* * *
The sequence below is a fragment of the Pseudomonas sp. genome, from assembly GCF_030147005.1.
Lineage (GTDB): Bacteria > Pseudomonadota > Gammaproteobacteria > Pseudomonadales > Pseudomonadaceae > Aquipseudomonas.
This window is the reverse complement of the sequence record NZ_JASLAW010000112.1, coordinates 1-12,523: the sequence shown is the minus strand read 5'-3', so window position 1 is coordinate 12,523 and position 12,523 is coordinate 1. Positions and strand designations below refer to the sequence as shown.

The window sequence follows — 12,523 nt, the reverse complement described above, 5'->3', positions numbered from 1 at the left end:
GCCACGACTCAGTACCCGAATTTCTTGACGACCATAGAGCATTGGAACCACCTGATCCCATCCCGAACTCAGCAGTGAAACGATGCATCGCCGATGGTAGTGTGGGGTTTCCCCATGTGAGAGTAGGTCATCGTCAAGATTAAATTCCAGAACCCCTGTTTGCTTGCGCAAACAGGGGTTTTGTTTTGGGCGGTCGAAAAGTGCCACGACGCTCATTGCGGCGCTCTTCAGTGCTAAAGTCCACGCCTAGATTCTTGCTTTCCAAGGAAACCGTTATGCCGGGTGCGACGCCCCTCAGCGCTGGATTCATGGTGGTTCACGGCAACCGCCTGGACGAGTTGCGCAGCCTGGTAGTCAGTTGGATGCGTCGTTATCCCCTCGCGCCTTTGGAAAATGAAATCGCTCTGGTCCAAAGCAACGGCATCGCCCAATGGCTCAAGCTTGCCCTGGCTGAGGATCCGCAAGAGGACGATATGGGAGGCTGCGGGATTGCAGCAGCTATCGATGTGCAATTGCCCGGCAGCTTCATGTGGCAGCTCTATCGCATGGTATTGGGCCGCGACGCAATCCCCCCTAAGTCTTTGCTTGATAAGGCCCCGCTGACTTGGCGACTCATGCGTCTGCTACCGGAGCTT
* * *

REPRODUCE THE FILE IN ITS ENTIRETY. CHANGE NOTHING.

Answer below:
The sequence below is a fragment of the Pseudomonas sp. genome, from assembly GCF_030147005.1.
Lineage (GTDB): Bacteria > Pseudomonadota > Gammaproteobacteria > Pseudomonadales > Pseudomonadaceae > Aquipseudomonas.
This window is the reverse complement of the sequence record NZ_JASLAW010000112.1, coordinates 1-12,523: the sequence shown is the minus strand read 5'-3', so window position 1 is coordinate 12,523 and position 12,523 is coordinate 1. Positions and strand designations below refer to the sequence as shown.

The window sequence follows — 12,523 nt, the reverse complement described above, 5'->3', positions numbered from 1 at the left end:
GCCACGACTCAGTACCCGAATTTCTTGACGACCATAGAGCATTGGAACCACCTGATCCCATCCCGAACTCAGCAGTGAAACGATGCATCGCCGATGGTAGTGTGGGGTTTCCCCATGTGAGAGTAGGTCATCGTCAAGATTAAATTCCAGAACCCCTGTTTGCTTGCGCAAACAGGGGTTTTGTTTTGGGCGGTCGAAAAGTGCCACGACGCTCATTGCGGCGCTCTTCAGTGCTAAAGTCCACGCCTAGATTCTTGCTTTCCAAGGAAACCGTTATGCCGGGTGCGACGCCCCTCAGCGCTGGATTCATGGTGGTTCACGGCAACCGCCTGGACGAGTTGCGCAGCCTGGTAGTCAGTTGGATGCGTCGTTATCCCCTCGCGCCTTTGGAAAATGAAATCGCTCTGGTCCAAAGCAACGGCATCGCCCAATGGCTCAAGCTTGCCCTGGCTGAGGATCCGCAAGAGGACGATATGGGAGGCTGCGGGATTGCAGCAGCTATCGATGTGCAATTGCCCGGCAGCTTCATGTGGCAGCTCTATCGCATGGTATTGGGCCGCGACGCAATCCCCCCTAAGTCTTTGCTTGATAAGGCCCCGCTGACTTGGCGACTCATGCGTCTGCTACCGGAGCTT